When a borrower applies for an FHA mortgage, experiencing financial trouble isn’t top-of-mind; qualifying for the loan, making the down payment, and moving in are likely the big issues most think about when applying. But financial difficulties can and sometimes do come, so what can a borrower do if he or she finds themselves unemployed after purchasing a home with an FHA mortgage?
FHA loan rules in HUD 4000.1 do permit the lender to offer something known as “special forbearance” or SFB for unemployed borrowers who are in danger of missing payments, going into loan default, etc.
“The SFB-Unemployment Agreement is a written agreement between a Mortgagee and the Borrowers, one or more of whom has become unemployed, allowing for reduced and/or suspended Mortgage Payments.” This is an arrangement negotiated between the borrower and lender, the FHA itself has nothing to do with the arrangements made except to provide instructions to the lender about what is permissible under the FHA program.
“The Mortgagee must prepare an SFB-Unemployment Agreement that provides for the following:
-a minimum of 12 months for re-employment;
-identifies the specific months for which the account is Delinquent and notes the total arrearage that accrued prior to the beginning of the Agreement;
-suspends and/or reduces the current monthly Mortgage Payment;
-ensures that the forbearance payment installments required under the terms of the agreement are based on the Borrowers ability to pay;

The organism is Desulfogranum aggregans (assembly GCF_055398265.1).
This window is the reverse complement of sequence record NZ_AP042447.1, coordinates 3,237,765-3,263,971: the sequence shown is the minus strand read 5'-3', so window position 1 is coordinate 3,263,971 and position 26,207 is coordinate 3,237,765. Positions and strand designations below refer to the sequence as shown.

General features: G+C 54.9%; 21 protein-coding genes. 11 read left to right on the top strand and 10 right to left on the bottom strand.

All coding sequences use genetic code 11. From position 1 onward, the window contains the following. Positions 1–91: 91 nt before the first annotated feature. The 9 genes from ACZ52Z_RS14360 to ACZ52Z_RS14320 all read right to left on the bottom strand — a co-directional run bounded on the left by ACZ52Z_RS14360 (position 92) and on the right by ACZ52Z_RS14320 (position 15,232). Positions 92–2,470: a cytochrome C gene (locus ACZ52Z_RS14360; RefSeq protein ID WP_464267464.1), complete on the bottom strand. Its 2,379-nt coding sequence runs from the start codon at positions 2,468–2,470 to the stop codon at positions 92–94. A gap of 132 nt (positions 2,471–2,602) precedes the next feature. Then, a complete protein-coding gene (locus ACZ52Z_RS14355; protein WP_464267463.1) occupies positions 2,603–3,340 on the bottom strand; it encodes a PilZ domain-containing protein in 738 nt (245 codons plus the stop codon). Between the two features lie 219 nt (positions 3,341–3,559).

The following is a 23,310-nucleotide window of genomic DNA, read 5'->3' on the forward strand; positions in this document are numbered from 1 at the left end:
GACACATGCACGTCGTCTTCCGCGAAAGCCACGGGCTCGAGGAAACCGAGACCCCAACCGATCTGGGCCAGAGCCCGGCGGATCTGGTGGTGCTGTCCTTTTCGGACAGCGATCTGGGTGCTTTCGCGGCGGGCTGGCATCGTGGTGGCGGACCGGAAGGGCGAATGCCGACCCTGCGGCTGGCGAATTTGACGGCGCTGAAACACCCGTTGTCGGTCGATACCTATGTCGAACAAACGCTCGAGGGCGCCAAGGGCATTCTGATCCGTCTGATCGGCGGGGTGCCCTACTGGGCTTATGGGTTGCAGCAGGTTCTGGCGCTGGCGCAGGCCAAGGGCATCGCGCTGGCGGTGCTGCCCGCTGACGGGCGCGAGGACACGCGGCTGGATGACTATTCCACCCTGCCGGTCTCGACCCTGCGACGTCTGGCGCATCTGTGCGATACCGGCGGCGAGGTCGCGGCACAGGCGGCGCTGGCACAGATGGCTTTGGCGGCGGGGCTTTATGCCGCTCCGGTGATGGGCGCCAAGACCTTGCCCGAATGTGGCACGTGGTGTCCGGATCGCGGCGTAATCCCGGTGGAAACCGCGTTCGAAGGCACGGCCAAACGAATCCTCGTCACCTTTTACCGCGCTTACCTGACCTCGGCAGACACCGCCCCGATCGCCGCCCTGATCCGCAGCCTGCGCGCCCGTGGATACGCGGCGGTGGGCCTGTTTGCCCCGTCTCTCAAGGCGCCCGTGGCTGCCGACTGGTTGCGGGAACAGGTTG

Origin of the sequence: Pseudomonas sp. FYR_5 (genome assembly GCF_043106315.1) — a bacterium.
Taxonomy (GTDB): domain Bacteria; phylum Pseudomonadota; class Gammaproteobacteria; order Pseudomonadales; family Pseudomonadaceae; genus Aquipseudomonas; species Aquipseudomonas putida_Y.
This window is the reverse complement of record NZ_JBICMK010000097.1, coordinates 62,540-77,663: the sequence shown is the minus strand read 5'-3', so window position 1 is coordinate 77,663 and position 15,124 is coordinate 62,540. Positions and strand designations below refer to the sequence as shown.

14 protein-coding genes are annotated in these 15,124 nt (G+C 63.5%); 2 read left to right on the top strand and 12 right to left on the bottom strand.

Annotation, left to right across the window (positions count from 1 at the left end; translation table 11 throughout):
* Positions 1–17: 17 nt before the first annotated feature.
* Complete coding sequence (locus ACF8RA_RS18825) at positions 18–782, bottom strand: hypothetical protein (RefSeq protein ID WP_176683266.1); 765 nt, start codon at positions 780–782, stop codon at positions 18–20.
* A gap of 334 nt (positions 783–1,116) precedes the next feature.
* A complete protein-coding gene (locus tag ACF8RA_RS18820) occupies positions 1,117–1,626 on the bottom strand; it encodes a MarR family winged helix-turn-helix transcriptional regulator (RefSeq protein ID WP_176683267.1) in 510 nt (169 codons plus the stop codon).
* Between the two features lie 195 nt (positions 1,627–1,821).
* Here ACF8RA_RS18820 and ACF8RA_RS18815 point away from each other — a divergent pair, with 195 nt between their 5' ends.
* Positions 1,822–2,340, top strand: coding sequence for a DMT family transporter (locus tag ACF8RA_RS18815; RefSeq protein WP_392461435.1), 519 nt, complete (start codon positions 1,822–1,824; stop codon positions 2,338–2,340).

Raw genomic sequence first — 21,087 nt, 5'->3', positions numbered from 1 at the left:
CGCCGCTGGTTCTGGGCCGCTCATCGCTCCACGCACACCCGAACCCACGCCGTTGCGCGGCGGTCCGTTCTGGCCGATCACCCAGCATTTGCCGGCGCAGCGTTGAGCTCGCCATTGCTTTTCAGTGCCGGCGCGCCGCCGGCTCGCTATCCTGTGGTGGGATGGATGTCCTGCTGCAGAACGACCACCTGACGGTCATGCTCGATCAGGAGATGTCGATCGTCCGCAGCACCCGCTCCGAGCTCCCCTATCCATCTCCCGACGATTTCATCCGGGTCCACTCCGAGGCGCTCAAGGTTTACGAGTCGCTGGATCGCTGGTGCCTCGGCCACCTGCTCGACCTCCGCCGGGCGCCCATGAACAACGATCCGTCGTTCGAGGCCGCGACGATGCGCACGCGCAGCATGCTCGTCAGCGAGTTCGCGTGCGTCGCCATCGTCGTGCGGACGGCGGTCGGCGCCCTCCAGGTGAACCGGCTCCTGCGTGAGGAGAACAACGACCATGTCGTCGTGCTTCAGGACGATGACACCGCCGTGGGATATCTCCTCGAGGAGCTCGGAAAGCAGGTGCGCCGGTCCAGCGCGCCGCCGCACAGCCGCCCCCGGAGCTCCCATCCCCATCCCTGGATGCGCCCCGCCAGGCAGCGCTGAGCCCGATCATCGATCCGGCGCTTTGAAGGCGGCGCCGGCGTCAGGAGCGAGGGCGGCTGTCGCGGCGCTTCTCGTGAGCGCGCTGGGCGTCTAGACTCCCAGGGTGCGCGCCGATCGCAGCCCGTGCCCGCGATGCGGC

-does not allow late fees to be assessed while the Borrower is performing under the terms of the SFB-Unemployment Agreement;
-should the Borrowers financial circumstances change, the Mortgagee may adjust the monthly payment based on an evaluation of the Borrowers new financial information;
-does not allow the accrued arrearage to exceed the equivalent of 12 months Delinquent Principal, Interest, Taxes, and Insurance (PITI) (the 12 months of PITI for Adjustable Rate Mortgages (ARM), Graduated Payment Mortgages (GPM), and Growing Equity Mortgages (GEM) will be calculated by multiplying 12 times the monthly payments due on the date of Default); and
-allows the Borrower to pre-pay the mortgage delinquency at any time.”
HUD 4000.1 adds that such an agreement will “not include terms for reinstatement because the Mortgagee must re-evaluate the Borrower for more permanent Loss Mitigation Options to cure a Default once the Borrower acquires employment and/or the SFB-Unemployment Agreement expires”.
Notice the protections for the borrower, such as the ability to pre-pay the mortgage delinquency at any time. FHA home loans in general do not permit penalties for early payoff of the loan, and this requirement seems to be in the same spirit of that protection. The borrower may be asking the lender for a “favor” by entering the SFB, but the lender is not permitted to penalize the borrower for activities such as pre-paying the delinquency.
It’s never easy to acknowledge financial hardship, but it’s important to remember that the sooner a borrower acts in situations where their ability to pay an FHA mortgage payment, the more options the borrower has to save their home and prevent loan default/foreclosure.